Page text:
Merchandise help tools, such as sizing and warrantee information, expert advice, beginning guides, manufacturer rebates, customer ratings and item specifications, are appearing on more Web sites. In addition, more sites are providing access to customer history and are implementing automated e-mail systems that continually communicate the transaction status to the customer. Ninety-one percent of the sites shopped by Answerthink utilize automated e-mail service up from 81 percent last year.
Along with product and buying information, marketing and merchandising campaigns are finding their way onto the retail Web sites. Coupon books, price matching, discussion forums, recipes, fun pages for children, parents’ pages and others are starting to appear. But the biggest improvement in Web retail in 2001 was the frequent introduction of customer service tools such as shipping address books and retention of billing information. The percentage of sites offering multiple shipping options increased from 71 percent in 2000 to 93 percent in 2001. Sites offering comprehensive FAQ or Help pages were up from 68 percent to 95 percent.
Many retailers, however, are still missing the opportunity to personalize their sites to the shopper and do not utilize new technological advancements such as a “call me now” feature, which allows the customer to request that a customer service representative call them at a designated phone number. Less than half of the Web retailers surveyed are providing personalized product recommendations or “my page” features. Although interactive chat was more frequent in 2001, most retailers are still relying on FAQ and/or Help pages on the Web site.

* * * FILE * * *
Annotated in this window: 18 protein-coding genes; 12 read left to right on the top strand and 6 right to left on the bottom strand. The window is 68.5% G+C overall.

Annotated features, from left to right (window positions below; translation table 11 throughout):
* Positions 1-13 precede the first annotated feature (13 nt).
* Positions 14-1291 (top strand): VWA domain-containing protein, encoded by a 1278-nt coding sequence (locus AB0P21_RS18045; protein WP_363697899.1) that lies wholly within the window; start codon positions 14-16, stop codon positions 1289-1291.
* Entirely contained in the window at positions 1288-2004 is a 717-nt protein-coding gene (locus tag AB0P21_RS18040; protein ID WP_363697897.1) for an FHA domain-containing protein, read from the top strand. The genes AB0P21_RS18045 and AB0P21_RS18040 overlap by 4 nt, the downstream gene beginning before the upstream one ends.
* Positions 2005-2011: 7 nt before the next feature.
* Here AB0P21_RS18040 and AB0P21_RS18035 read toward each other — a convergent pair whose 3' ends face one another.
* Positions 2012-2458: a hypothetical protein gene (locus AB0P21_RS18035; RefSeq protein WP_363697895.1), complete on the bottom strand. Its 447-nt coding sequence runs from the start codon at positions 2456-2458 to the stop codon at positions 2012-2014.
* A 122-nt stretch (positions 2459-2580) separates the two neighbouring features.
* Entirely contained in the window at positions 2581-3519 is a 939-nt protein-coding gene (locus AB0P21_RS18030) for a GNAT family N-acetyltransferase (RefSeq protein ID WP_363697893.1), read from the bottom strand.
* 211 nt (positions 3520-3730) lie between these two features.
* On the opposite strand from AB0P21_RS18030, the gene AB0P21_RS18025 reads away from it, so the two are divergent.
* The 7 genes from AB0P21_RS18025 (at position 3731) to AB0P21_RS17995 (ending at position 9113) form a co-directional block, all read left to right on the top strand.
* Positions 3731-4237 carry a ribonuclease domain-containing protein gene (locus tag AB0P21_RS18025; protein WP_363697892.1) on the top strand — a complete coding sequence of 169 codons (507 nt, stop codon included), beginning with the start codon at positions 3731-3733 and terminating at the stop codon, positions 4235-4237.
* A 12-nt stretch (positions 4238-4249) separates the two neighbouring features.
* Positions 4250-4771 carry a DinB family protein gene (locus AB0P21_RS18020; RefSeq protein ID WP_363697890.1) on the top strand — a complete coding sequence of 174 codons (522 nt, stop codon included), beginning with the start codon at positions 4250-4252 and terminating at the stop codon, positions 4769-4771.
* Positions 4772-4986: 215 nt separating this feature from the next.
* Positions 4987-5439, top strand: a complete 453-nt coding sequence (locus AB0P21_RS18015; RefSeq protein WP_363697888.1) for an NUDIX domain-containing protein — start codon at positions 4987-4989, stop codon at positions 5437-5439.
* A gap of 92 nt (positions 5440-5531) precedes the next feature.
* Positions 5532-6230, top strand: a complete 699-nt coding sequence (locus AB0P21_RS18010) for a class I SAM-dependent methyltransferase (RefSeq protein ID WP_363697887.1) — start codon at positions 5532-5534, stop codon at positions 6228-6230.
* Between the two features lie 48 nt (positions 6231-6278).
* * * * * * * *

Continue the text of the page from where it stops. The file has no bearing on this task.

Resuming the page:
Last-minute holiday deliveries made the grade this year, but online customers paid the price. Shopping cutoff dates for Dec. 21 and Dec. 22 were available on many sites, but the cost of Saturday or Sunday pickup combined with next-day delivery made last minute shopping for the Web shopper very expensive. Some sites are beginning to provide the remarkable customer service of free upgrades from standard shipping.
Retailers are more likely to have integrated their return process, allowing customers to return merchandise bought online to store locations. Ninety-one percent of retailers honored the simple “no questions” return policy, but only 18 percent provided simple return procedures. Returns processing at many stores is cumbersome and customer service associates are unfamiliar with store policy and/or procedures for accepting returns for products purchased online.
Retailers have grown accustomed to contacting customers by e-mail with order and shipping confirmations, but Answerthink found that, to date, only 21 percent of sites shopped for the survey have continued an e-mail campaign outside of order information with the customer.
“Looking forward, we would expect more advances in content management on the sites themselves. Increased efforts at managing loyalty are likely to start as Web-based efforts, and expand to stores thereafter,” Goldberg said. “True multichannel marketing may lag a bit until store systems catch up with Web and catalog’s inherent advantage of having customers identify themselves. But it will happen, and customers will opt-in to receive the benefits associated with loyalty.”